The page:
You have certain rights in the workplace as a person dealing with a serious health condition. Disability and anti-discrimination laws protect the work rights of people living with bipolar disorder. Some laws may require a person living with bipolar disorder to tell (or disclose) the condition to their employer. Disclosure5,6 of bipolar disorder is a difficult decision, given the reasonable concern that employers will discriminate against the person disclosing his or her condition, and the possibility of negative attitudes from co-workers. But on the brighter side, supervisors and coworkers can be excellent sources of support, where the workplace culture itself is a supportive one.
Using both psychosocial treatments and medication can prevent depressive or manic episodes from turning your life upside down. It’s possible that using medication only may not be enough to help people flourish in their work life. While medication is the accepted first-line treatment for people with bipolar disorder, for the best results, medications should be used along with other treatments like psychological and rehabilitative efforts. For example, there are psychosocial treatments that help people with bipolar disorder to improve how well they function socially and at work, and research has shown that supported employment is one way for people to deal with mental health challenges in the workplace.7,8,9,10 (Supported employment services for people with severe mental illnesses are usually delivered by teams in community mental health agencies who can provide people with support finding work as well as support in their jobs.)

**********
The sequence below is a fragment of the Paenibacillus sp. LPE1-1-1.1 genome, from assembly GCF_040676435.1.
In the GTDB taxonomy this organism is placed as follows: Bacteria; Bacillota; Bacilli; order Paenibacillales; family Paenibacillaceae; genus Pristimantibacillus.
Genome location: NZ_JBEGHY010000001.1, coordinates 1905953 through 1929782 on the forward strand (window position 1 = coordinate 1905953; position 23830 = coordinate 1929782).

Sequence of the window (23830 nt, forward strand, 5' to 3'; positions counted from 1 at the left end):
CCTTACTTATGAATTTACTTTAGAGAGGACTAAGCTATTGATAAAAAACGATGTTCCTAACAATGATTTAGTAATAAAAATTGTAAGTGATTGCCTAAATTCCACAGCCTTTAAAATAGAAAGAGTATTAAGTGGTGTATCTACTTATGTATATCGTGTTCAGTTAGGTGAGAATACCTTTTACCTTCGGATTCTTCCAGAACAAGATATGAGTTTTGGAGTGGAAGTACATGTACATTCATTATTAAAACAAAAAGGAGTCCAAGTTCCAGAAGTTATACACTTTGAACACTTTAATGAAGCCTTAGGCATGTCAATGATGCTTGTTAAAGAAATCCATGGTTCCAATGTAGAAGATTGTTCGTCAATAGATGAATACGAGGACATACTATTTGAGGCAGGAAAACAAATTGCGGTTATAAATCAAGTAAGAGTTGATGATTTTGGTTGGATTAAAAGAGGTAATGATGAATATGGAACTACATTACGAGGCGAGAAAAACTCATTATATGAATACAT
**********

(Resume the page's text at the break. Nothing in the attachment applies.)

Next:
There are a number of nonprofit organizations that provide support to people with bipolar disorder (or other mental health issues) in finding a job. Using your Employee Assistance Program, if your employer provides one, can really help in keeping a job once you find it. And remember, employers are required to provide appropriate changes to the job or the work environment for individuals with health barriers, unless these changes create "undue hardship" on the employer or other employees. In other words, if you ask for job duties that shrink enormously when you're depressed and expand enormously when your mood is elevated, that might be considered undue hardship to the employer – but if you request reasonable changes for specific job related issues, that should be provided.
A few recent research studies have found that individuals recovering from psychotic episodes link job success to three strategies: "self-assessing their mental health regularly, actively working to maintain and improve their mental health, and striving to feel connected to others at work."11 That last strategy is especially worth noting – having good relationships with your manager or co-workers is an extremely valuable source of support in dealing with bipolar disorder. It's a great idea to connect with an occupational therapist to develop a work or career plan as they’re trained to help people get back to doing their daily activities and work.